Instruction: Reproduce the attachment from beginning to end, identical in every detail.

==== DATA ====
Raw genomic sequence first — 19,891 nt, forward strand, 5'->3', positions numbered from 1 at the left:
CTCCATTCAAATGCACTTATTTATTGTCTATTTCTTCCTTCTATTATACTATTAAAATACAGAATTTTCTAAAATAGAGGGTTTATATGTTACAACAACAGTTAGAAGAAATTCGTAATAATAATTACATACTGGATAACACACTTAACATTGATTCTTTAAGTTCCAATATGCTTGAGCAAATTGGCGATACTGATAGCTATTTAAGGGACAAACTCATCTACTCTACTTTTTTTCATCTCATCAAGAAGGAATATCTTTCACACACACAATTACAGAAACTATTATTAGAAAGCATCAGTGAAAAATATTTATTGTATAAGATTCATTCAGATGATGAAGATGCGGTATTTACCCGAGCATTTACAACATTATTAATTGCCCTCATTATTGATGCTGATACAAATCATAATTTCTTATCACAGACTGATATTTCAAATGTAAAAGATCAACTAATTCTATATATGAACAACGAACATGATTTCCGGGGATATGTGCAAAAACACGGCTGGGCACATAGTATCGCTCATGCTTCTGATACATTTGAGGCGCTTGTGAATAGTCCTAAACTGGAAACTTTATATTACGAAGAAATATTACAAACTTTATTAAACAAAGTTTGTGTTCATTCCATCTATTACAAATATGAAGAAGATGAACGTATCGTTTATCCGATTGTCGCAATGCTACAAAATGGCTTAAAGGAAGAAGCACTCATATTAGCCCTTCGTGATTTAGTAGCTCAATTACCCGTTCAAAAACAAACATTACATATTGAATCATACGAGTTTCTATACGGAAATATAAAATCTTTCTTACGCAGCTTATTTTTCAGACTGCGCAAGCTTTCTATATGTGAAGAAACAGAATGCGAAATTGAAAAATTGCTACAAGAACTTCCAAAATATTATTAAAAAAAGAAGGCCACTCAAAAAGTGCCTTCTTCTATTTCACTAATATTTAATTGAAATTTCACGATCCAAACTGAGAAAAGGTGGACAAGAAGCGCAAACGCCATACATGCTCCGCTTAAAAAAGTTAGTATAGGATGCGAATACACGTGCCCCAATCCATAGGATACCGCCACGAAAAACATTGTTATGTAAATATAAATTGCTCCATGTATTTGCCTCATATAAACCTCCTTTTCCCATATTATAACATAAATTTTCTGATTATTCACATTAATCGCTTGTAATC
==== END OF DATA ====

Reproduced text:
Raw genomic sequence first — 19,891 nt, forward strand, 5'->3', positions numbered from 1 at the left:
CTCCATTCAAATGCACTTATTTATTGTCTATTTCTTCCTTCTATTATACTATTAAAATACAGAATTTTCTAAAATAGAGGGTTTATATGTTACAACAACAGTTAGAAGAAATTCGTAATAATAATTACATACTGGATAACACACTTAACATTGATTCTTTAAGTTCCAATATGCTTGAGCAAATTGGCGATACTGATAGCTATTTAAGGGACAAACTCATCTACTCTACTTTTTTTCATCTCATCAAGAAGGAATATCTTTCACACACACAATTACAGAAACTATTATTAGAAAGCATCAGTGAAAAATATTTATTGTATAAGATTCATTCAGATGATGAAGATGCGGTATTTACCCGAGCATTTACAACATTATTAATTGCCCTCATTATTGATGCTGATACAAATCATAATTTCTTATCACAGACTGATATTTCAAATGTAAAAGATCAACTAATTCTATATATGAACAACGAACATGATTTCCGGGGATATGTGCAAAAACACGGCTGGGCACATAGTATCGCTCATGCTTCTGATACATTTGAGGCGCTTGTGAATAGTCCTAAACTGGAAACTTTATATTACGAAGAAATATTACAAACTTTATTAAACAAAGTTTGTGTTCATTCCATCTATTACAAATATGAAGAAGATGAACGTATCGTTTATCCGATTGTCGCAATGCTACAAAATGGCTTAAAGGAAGAAGCACTCATATTAGCCCTTCGTGATTTAGTAGCTCAATTACCCGTTCAAAAACAAACATTACATATTGAATCATACGAGTTTCTATACGGAAATATAAAATCTTTCTTACGCAGCTTATTTTTCAGACTGCGCAAGCTTTCTATATGTGAAGAAACAGAATGCGAAATTGAAAAATTGCTACAAGAACTTCCAAAATATTATTAAAAAAAGAAGGCCACTCAAAAAGTGCCTTCTTCTATTTCACTAATATTTAATTGAAATTTCACGATCCAAACTGAGAAAAGGTGGACAAGAAGCGCAAACGCCATACATGCTCCGCTTAAAAAAGTTAGTATAGGATGCGAATACACGTGCCCCAATCCATAGGATACCGCCACGAAAAACATTGTTATGTAAATATAAATTGCTCCATGTATTTGCCTCATATAAACCTCCTTTTCCCATATTATAACATAAATTTTCTGATTATTCACATTAATCGCTTGTAATC